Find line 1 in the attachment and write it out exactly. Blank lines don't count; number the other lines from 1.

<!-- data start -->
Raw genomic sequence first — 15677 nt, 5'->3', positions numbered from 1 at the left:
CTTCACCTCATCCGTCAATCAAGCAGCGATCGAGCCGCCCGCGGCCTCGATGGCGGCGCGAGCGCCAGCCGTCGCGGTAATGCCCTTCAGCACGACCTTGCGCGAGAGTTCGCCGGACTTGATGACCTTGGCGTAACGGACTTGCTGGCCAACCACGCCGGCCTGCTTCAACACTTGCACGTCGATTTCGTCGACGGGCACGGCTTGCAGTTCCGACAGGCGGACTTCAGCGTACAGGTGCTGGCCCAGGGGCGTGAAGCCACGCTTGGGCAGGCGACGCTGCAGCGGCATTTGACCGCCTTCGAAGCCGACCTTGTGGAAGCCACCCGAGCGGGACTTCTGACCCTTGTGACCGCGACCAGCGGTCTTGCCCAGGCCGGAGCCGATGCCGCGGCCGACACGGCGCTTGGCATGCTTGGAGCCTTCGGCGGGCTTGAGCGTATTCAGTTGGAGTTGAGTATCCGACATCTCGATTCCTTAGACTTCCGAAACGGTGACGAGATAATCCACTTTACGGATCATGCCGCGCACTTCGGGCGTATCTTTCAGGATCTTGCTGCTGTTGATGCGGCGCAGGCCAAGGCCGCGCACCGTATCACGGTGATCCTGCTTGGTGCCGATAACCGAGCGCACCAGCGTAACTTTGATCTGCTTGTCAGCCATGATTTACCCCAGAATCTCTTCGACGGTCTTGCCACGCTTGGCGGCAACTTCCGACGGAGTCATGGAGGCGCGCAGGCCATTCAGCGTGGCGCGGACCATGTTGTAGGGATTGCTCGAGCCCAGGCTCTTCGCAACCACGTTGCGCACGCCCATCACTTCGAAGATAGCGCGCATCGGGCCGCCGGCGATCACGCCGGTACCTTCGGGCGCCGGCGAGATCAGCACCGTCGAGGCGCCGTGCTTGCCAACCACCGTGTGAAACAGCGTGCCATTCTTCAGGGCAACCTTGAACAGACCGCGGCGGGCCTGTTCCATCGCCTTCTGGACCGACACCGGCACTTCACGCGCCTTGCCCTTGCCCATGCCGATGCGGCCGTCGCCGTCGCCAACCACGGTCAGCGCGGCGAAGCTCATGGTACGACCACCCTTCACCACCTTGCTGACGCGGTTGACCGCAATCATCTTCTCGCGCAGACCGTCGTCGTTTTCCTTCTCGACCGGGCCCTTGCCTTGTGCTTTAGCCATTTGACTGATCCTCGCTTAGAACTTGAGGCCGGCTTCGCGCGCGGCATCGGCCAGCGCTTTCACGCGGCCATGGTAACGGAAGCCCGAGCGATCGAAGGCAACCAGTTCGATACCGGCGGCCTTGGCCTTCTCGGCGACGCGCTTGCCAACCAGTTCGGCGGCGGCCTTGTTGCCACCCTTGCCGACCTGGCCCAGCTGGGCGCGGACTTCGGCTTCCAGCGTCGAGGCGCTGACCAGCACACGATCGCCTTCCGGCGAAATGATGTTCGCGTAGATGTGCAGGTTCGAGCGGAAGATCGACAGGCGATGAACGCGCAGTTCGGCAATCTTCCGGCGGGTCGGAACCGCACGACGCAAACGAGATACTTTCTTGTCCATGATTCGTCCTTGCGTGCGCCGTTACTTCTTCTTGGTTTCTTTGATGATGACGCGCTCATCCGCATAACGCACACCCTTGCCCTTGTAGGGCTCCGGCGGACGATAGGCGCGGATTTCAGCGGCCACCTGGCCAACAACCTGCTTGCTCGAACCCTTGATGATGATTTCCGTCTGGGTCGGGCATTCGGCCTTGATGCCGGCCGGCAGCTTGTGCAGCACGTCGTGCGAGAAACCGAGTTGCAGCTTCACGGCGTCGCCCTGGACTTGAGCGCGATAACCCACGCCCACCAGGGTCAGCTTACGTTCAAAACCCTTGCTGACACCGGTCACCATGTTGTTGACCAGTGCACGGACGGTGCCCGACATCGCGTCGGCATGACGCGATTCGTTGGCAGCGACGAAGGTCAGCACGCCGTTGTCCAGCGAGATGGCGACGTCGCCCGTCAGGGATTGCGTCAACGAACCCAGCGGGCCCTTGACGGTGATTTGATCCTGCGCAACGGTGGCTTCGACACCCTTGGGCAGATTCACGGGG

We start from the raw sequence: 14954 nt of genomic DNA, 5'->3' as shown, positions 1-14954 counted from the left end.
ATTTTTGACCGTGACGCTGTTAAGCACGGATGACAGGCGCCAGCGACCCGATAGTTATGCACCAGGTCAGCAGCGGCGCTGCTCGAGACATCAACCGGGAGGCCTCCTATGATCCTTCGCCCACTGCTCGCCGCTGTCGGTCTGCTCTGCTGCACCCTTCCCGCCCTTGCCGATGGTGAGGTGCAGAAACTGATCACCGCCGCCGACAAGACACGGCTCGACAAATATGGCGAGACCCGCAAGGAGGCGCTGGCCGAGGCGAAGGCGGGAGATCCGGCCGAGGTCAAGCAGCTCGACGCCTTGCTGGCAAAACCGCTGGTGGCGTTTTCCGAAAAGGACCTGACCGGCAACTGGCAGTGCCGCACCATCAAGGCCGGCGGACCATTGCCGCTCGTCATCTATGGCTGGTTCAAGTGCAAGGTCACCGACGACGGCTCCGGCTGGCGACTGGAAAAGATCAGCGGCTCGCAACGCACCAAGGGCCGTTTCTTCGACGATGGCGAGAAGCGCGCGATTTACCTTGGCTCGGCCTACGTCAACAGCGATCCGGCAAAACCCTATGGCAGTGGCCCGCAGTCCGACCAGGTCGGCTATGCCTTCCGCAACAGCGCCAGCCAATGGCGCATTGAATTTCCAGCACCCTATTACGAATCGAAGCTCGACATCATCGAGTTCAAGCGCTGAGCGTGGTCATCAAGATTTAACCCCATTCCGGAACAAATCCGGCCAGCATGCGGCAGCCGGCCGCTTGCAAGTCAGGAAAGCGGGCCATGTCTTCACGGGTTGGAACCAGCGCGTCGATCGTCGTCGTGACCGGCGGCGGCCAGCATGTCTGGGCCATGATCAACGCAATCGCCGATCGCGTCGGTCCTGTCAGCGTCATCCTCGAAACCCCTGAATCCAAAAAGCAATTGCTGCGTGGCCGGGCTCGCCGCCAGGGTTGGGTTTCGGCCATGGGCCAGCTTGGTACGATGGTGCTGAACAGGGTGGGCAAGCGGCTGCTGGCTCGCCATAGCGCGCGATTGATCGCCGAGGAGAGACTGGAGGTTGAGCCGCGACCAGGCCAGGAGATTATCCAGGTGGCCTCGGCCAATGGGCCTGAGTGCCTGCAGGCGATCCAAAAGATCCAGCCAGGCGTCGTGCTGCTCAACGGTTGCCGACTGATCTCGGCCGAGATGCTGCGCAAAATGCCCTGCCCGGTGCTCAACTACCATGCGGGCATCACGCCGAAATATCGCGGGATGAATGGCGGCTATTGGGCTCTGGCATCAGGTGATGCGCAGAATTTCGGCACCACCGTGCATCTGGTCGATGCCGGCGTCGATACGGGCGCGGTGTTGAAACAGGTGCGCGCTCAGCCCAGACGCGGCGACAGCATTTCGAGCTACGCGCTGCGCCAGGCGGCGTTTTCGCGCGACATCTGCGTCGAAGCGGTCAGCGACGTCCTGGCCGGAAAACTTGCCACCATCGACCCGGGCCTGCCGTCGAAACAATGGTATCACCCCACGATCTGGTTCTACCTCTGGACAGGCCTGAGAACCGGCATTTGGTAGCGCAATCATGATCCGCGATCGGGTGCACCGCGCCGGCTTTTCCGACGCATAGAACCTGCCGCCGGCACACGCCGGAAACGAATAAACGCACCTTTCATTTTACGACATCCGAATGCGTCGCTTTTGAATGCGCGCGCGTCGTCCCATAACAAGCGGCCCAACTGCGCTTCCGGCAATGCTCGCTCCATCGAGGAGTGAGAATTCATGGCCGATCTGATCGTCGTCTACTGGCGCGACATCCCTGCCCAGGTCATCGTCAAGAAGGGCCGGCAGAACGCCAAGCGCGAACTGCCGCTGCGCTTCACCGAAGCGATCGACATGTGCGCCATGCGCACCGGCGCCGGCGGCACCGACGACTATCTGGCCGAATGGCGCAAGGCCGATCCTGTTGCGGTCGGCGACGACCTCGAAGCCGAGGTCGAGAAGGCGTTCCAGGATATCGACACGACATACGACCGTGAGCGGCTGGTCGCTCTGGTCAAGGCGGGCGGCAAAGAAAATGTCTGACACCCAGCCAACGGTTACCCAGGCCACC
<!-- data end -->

Raw genomic sequence first — 15677 nt, 5'->3', positions numbered from 1 at the left: